Recently, I had the distinct pleasure of joining Chopard in Bordeaux for a Baselworld Preview of the new watches that will be unveiled in just a couple of weeks. The watches — except for the L.U.C XPS Twist — are still under embargo, so I won’t be breaking any secrets. However, while in Bordeaux – the most famous wine region of all time — I also had the incredible experience of joining Karl-Friederich Scheufele, co-president of Chopard, and his wife on a truffle hunt, a visit to his biodynamic winery: Chateau Monestier La Tour, and a grand dinner at their Chateau.
During the trip — where a touch of tweed was a requirement — we were fortunate enough to stay at the beautiful Chateau des Vigiers, a 16th century estate with big rooms and vintage-inspired French furnishings. We dined on gastronomic delights at Michelin star restaurants and indulged in wine, watches and friendship.
It was a great experience to trudge through the mud, with the truffle hunter, Mr. Bonati, and his faithful dog and to learn of what goes into truffle hunting. The dogs are trained from birth on Mr. Bonati’s farm to hunt truffles with their keen sense of small. The truffle hunter we spent the day with also has pigs on his property that have also been trained to hunt for truffles, but we went out with a stout and happy labrador retriever who was trained to sniff out the truffle and put his paw over the spot where he believes the truffle is growing.
The key to growing truffles is planting oak trees in great soil and the region of Bergerac, where we were, is known for its truffles. If lucky, the oak trees become the hosts for the fungus and the “black diamonds” grow there. On the day we went out it was particularly muddy. The Welly boots (muck boots) I was gifted by Chopard were a size too small, so I waded on into the mud anyway wearing my every day boots. It was well worth a ruined pair of boots. Together we walked along the oak trees, with the dog leading the way. Then he stopped and sniffed a bit and put his paw down and didn’t move. His master then carefully dug around in the spot to find the black truffle — rewarding the dog with a treat when finding the expensive delicacy.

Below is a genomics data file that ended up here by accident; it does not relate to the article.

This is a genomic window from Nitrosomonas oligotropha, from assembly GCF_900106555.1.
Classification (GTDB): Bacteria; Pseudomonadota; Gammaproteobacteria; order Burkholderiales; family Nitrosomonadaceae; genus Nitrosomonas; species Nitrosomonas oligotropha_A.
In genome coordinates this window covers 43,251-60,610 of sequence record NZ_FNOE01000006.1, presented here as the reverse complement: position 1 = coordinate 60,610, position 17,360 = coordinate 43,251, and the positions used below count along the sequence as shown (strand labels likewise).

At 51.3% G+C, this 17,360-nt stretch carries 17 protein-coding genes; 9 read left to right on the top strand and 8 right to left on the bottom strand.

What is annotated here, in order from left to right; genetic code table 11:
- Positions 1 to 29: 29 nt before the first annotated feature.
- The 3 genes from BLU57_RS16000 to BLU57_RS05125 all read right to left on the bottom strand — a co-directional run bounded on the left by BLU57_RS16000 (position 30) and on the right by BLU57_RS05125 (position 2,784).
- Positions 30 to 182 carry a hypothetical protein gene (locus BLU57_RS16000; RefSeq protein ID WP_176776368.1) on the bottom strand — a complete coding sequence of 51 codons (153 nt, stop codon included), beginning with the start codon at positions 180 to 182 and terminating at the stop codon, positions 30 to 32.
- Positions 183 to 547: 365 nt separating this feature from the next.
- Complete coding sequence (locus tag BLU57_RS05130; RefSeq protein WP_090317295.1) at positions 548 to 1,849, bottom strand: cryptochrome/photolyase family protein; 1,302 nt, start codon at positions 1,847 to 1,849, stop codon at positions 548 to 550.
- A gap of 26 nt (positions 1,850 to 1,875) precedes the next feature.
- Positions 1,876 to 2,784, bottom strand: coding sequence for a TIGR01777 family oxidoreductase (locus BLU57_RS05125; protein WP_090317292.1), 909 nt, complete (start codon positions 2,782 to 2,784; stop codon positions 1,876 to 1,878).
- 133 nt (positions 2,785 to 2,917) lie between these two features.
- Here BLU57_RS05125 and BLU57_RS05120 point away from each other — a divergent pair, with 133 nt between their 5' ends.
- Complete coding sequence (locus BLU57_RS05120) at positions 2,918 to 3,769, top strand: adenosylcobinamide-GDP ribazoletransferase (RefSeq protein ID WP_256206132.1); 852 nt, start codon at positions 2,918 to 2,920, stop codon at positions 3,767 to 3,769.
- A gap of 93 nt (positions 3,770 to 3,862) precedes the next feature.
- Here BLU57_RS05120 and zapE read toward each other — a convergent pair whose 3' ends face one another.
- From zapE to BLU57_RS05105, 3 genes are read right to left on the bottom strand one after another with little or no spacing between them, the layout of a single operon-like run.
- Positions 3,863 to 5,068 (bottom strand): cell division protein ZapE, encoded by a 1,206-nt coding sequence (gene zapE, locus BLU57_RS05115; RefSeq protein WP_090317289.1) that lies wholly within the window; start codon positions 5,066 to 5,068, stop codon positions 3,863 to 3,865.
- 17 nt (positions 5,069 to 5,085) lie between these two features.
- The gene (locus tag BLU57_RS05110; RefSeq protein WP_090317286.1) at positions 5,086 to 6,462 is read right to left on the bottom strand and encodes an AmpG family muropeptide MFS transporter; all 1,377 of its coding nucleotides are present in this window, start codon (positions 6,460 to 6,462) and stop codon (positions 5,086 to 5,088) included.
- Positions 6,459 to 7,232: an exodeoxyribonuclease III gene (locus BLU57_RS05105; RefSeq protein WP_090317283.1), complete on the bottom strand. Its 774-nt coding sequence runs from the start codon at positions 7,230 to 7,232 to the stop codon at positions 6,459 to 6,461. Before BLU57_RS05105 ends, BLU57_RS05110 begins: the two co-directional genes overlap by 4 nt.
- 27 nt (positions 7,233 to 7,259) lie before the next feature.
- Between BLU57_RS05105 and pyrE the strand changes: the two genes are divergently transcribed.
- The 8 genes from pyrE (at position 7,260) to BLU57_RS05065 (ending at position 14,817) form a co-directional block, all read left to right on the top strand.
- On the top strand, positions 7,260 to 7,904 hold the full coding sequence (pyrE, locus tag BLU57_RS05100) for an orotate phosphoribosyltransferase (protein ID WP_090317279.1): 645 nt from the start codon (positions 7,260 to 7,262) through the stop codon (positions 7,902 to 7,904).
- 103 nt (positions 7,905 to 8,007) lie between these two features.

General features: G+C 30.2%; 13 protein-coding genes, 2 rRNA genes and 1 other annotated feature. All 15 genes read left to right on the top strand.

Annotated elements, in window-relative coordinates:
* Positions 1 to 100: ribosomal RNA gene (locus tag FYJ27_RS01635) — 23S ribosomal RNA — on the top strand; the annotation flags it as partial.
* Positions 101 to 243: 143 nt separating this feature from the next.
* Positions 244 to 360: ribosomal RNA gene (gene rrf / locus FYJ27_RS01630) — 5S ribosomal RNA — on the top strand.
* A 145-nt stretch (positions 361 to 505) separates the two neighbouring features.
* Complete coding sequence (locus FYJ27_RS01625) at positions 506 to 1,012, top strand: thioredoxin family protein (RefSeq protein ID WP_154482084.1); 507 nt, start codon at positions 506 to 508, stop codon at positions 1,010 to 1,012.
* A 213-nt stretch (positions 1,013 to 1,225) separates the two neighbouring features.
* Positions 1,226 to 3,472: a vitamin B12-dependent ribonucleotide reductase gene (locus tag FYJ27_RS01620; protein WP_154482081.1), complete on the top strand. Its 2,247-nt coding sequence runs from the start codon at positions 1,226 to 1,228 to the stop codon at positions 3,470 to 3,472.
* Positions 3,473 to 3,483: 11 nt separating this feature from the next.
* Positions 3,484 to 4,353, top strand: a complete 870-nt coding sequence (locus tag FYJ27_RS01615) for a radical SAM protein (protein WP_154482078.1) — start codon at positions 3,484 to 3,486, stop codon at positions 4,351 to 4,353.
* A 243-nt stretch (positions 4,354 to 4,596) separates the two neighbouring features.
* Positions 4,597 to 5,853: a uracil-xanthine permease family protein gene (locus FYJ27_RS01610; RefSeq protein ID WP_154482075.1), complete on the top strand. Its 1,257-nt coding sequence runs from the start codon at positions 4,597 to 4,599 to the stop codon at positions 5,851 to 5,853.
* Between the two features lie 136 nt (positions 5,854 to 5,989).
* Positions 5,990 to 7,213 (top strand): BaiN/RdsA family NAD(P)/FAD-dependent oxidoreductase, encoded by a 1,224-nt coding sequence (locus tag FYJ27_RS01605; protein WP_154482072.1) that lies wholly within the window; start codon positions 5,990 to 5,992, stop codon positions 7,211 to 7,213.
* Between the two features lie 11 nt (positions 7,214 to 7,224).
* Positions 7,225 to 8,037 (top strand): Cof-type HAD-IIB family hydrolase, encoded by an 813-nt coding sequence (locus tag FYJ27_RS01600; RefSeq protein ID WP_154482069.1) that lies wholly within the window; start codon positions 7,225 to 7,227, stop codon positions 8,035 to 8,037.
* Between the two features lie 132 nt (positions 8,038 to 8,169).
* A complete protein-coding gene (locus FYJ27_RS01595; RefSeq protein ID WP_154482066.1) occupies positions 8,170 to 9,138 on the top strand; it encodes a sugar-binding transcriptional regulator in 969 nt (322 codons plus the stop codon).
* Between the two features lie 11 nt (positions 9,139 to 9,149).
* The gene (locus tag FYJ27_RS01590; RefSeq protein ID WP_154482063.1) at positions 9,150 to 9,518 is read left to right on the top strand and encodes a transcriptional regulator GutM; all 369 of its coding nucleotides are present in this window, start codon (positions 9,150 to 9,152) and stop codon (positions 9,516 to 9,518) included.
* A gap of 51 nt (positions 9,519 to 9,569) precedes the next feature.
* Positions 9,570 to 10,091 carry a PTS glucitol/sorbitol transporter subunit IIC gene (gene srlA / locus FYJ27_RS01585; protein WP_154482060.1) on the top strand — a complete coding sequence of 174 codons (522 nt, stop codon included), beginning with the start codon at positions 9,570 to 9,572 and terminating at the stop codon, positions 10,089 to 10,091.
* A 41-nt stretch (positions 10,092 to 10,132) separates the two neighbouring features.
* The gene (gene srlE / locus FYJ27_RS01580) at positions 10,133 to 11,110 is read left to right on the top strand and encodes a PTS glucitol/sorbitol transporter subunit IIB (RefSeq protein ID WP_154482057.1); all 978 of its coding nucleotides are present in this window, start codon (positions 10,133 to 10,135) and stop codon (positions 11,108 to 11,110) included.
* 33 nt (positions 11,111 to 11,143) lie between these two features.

Even better then truffle hunting (keep in mind that while I love a good outdoor hike in the mud, and dogs, I don’t like truffles one bit) was visiting Chateau Monestier La Tour estate, which dates back to the 13th century. On the grounds is the chateau — a second home for the Scheufele’s — vast gardens and vineyards and the winery. The Scheufele’s have owned the property since 2012 and have restored nearly every aspect of the chateau, while also working on creating biodynamic wines using only natural soils, composts, and disease-fighting substances.
It was fantastic getting a clear understanding of how wines get their wonderful notes of licorice, lavender, berries and more. Anyone who knows me knows that I am a red wine lover and so this was a special treat. At their winery, the husband-and-wife Scheufele’s grow their own herbs that are used to fight diseases and pests on the grapevines. Those herbs and the spraying of the vines is essentially how the different flavor profiles find their way to the grapes and the roots of the soil … eventually offering the hints of flavor found in the wine’s tannins.
The trip provided great insight into the synergies of winemaking and watchmaking. In both, great attention to detail is a must, as is patience and perseverance. Additionally, I love the biodynamic winemaking concept that beautifully mimes Chopard’s focus on using ethical and Fairmined gold. Lastly, of course, I got to see, touch and feel the watches that will be unveiled soon — and they are equally as impressive as the journey through Bordeaux. I hope you enjoy the photo gallery below.